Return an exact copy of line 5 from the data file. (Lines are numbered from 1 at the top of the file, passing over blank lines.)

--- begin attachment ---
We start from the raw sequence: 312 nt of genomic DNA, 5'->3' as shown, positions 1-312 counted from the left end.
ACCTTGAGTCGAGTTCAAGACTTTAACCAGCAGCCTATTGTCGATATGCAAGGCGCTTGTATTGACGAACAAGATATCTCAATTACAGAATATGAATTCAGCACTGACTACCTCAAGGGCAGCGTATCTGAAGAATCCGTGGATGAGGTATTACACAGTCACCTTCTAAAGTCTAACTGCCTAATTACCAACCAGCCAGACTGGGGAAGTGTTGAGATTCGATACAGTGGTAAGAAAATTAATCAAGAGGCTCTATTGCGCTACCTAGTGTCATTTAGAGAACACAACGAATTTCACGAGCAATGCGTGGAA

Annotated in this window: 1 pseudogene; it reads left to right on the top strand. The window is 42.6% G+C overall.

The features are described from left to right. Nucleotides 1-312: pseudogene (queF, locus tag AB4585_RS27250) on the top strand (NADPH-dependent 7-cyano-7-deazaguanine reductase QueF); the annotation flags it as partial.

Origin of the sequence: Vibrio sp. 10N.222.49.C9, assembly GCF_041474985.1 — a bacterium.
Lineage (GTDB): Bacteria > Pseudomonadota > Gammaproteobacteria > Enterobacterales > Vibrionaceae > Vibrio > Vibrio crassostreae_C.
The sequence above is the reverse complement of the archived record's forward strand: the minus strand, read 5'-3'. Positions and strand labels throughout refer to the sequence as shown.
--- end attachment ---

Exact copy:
Origin of the sequence: Vibrio sp. 10N.222.49.C9, assembly GCF_041474985.1 — a bacterium.